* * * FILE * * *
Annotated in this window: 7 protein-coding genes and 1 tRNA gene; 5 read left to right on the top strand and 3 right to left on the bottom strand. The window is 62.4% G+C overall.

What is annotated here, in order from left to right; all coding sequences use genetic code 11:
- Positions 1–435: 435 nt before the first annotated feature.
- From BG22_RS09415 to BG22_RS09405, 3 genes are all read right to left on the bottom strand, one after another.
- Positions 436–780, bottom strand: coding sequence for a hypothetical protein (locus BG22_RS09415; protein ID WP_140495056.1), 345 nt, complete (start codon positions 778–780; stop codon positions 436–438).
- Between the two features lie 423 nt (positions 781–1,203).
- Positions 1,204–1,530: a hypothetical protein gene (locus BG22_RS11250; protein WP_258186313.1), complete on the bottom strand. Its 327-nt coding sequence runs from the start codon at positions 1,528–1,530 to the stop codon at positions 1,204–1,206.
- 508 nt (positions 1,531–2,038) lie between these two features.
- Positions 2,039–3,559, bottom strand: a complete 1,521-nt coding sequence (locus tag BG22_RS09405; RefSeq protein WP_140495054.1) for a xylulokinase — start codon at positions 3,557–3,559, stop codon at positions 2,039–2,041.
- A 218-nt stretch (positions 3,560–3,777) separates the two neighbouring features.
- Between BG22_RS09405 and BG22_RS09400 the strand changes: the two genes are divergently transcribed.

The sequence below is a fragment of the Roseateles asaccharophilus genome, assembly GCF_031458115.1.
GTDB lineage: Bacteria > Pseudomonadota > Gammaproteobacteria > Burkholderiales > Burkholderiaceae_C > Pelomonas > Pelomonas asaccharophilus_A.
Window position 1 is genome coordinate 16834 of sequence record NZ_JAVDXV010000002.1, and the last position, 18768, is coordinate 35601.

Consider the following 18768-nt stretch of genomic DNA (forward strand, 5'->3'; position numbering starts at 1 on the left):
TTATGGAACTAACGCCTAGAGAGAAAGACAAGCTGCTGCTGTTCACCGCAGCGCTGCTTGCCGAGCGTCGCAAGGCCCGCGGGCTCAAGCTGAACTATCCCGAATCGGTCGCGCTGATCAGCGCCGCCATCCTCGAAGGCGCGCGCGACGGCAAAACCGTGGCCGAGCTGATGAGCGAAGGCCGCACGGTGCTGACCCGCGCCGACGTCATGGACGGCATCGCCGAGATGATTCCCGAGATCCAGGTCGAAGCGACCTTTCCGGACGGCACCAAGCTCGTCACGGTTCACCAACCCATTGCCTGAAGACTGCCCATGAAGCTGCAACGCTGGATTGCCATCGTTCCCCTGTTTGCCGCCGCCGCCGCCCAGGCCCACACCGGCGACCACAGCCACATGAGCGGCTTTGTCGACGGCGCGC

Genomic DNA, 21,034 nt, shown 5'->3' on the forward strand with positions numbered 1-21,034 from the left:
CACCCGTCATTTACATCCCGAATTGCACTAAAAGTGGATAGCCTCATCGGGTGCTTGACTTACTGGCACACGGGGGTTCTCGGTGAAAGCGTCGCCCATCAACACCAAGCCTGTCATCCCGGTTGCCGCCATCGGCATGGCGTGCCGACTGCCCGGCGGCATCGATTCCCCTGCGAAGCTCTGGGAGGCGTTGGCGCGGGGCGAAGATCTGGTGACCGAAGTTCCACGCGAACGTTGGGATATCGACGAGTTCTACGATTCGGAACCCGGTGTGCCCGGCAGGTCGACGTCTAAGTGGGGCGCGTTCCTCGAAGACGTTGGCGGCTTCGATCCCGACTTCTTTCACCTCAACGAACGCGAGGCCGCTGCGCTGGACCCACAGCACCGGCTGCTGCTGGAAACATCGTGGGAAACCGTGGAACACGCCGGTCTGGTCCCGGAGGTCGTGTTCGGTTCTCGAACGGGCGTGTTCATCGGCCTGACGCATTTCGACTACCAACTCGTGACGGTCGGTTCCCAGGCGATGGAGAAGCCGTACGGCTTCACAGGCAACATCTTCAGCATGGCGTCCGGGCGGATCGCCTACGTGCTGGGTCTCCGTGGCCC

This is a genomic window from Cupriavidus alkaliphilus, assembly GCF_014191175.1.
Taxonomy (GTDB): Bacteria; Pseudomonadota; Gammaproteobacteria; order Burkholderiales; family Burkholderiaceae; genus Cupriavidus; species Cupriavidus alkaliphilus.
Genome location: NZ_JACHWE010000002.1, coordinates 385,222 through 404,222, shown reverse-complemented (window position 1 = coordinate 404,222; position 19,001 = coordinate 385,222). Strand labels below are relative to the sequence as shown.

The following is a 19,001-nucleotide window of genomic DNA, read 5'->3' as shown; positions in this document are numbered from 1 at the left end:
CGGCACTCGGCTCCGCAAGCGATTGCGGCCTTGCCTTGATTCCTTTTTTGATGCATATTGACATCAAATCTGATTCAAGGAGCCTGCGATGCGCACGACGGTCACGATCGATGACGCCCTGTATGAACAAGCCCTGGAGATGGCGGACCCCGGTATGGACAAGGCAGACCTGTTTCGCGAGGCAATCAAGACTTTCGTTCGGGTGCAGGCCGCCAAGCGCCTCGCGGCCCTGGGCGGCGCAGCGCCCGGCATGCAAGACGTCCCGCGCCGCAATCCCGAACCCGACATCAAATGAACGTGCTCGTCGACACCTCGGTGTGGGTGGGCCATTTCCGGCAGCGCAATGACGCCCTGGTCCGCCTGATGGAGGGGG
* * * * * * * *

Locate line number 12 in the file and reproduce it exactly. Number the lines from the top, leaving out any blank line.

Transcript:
The sequence below is a fragment of the Roseateles asaccharophilus genome, assembly GCF_031458115.1.